CUBE students were invited and participated in Indian Society of Evolutionary Biologists (ISEB) Conference at Ahmadabad University from 9th to 11th February, 2023. Cubists @Theertha @Shraddha276 and @Lakshmy attended the conference and presented posters on their work in the conference. The conference included presentations on the theme of Evolution. Cubists presented three posters, on topics like Co-evolution, evolution of Circadian rhythm, etc. The poster presented by @Shraddha276 and group on the topic of Co-evolution between a plant (Cardamine) and Butterfly won the Best Paper Award at the conference. The paper is an investigative paper which is still in progress and includes the work done by cubists at Home Labs. It demonstrates how sophisticated science can be done by using simple models in a collaborative manner.
Prof. M.C Arunan from Kishore Bharati was also invited to the conference and Chaired a plenary session on Evolution on the topic: What is wrong with how we teach Evolution and how to fix it?
You can find the abstracts and posters below that have been collaboratively prepared by the CUBists and presented at ISEB Conference.
Selection and shifting of host Plant by Psyche Butterflies (Leptosia nina) through co- evolutionary Interaction
Sonavane Shraddha V., Yadav Kiran, Arunan M.C, Pipewala Batul, Joshi Himanshu, Advani Jaikishan, P. Chitralekha
In this study we report the host range broadening and switching by Psyche butterfly (Leptosia nina).
The reported host plants of Psyche included Cleome (Cleomaceae), Creteva and Capparis sp. (Capparidaceae) but recently, the entire life cycle of Psyche was observed on Cardamine, a member of closely related family Brassicaceae, by CUBists. All these plants species are known to produced Glucosinolates, which are generally toxic to many other butterflies. The Psyche butterfly has evolved to detoxify the glucosinolates and survive on these plants.
Plants and butterflies have co-evolved for their survival. Plants release glucosinolates to protect themselves from herbivores, whereas Psyche caterpillars survive on plants by producing Nitrile Specific Proteins (NSP) which breakdown glucosinolates, neutralizing their toxic effect. Besides, the caterpillars also store toxic glucosinolates as a defence against predators. Our finding suggests that Psyche butterfly has evolved to complete its lifecycle on all plants producing glucosinolates.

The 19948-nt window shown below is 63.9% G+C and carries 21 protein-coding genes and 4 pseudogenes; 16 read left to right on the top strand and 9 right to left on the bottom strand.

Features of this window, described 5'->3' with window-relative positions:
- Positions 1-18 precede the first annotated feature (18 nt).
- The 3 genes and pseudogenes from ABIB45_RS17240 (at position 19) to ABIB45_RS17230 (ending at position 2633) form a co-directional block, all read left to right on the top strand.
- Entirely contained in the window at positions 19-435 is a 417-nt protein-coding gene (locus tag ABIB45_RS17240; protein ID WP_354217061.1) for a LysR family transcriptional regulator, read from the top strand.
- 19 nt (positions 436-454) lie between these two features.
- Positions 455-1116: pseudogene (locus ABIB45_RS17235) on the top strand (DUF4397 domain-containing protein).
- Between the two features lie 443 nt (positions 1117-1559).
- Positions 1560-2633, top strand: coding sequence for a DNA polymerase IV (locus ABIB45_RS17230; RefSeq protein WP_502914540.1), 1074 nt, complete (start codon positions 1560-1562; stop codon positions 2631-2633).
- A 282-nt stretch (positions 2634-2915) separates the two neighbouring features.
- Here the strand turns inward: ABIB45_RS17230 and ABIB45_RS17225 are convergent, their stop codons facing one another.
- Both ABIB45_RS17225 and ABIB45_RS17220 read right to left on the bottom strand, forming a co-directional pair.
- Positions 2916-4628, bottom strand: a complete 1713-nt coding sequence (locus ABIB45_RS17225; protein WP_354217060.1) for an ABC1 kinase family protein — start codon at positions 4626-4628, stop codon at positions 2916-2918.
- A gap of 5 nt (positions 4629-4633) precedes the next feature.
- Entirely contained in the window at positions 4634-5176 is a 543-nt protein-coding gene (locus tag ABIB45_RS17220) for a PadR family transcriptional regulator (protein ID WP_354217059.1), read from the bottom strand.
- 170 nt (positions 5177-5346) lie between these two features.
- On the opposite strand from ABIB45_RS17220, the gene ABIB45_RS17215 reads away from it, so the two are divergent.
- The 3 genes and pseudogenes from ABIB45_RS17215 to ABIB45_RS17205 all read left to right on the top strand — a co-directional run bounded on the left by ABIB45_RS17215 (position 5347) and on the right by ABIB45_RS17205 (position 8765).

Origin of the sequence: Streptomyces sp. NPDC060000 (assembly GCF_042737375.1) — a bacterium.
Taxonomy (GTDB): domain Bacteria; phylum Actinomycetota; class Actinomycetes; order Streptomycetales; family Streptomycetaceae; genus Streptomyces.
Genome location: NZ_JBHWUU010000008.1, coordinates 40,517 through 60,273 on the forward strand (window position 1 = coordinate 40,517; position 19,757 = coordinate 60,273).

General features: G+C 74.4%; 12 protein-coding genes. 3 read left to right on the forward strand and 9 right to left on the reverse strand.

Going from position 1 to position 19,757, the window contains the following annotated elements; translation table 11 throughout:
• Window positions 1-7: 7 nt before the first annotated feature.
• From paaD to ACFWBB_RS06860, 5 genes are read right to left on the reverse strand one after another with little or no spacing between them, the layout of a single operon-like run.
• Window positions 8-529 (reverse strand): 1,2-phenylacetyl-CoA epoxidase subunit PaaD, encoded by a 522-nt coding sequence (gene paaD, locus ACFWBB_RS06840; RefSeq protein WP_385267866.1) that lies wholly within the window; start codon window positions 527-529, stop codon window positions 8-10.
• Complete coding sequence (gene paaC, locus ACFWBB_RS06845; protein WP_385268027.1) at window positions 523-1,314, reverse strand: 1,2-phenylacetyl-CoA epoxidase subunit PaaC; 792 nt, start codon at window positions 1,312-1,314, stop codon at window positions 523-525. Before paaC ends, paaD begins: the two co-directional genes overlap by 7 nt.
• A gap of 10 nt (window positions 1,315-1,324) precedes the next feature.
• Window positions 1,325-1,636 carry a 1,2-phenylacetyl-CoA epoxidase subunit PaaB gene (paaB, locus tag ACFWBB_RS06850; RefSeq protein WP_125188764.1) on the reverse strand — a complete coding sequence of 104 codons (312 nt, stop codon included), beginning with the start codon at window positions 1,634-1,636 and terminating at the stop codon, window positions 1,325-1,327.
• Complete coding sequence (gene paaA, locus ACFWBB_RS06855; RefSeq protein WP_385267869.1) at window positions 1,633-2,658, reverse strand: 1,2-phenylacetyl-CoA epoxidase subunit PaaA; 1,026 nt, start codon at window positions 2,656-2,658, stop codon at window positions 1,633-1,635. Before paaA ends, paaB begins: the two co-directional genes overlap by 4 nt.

Combating first ever known horizontal gene transfer between plant and whitefly, Bemisia tabaci to develop pest control strategies
Ichha shah.,Arunan M.C.,Theertha M.D.,Lakshmy P.J.,KiranY.,Chitralekha P.,Himanshu J
Adithya J.,Abhijeet S.,Smiti G,
Plants produce secondary metabolites as defence against pests. Yet, most plants serve as food for insects.
Phyllanthus is a plant which belongs to the family Phyllanthaceae and it is known for producing secondary metabolites of medicinal importance.
We observed that Whitefly, Bemisia tabaci, can infect Phyllanthus plants inspite of presence of secondary metabolites.
As per recent publications, Whitefly has been shown to have acquired a gene, coding for melonyl transferase from plants through horizontal gene transfer which can detoxified secondary metabolites. This evolution of white fly through acquisition of the gene has enabled it to infect a large number of plants. We proposed to confirm this, and if found to be true, then suggest a model for combating many insect infestation of crop plants through RNAi technology.
ISEB 2023_Whitefly-4.pdf (663.5 KB)
A study to understand the factors involved in regulation of circadian rhythm in different organisms
Smiti G., Sharma Shalini., Sonavane Shraddha V., Theertha M.D., Lakshmy P.J, P. Chitralekha
Most living organisms, including animals, plants, and microbes, are impacted by circadian rhythms. The objective of our study was to understand the role of factors in maintaining circadian rhythm in organisms like Drosophila and Phyllanthus with respect to their evolution over the time.
Although our project was done collaboratively by people from all over India, similar results were obtained; consistently two peak activities were seen, one before noon(9-11 am) and one in the evening (4-6pm). In case of Phyllanthus, the leaves unfold during day time and remain folded during the night, However our experiments showed that this rhythm could be disrupted on exposure to continuous light and darkness. Not only light but adverse conditions such as high light intensity, high temperature and low soil water content can also initiate leaf folding. Our results clearly indicate that both Drosophila and Phyllanthus have evolved circadian rhythm to better adapt to the environment.
ISEB CIRCADIAN RHYTHM.pdf (2.9 MB)
Click on the given link below to know more about ISEB Conference
Prof. MC Arunan from Kishore Bharati along with Prof. Milind Watve and other evolutionary biologists at ISEB Conference during plenary session on the topic: What is wrong with how we teach Evolution and how to fix it? (The picture in background on screen from book by Prof. Karen Haydock named: How do they evolve?)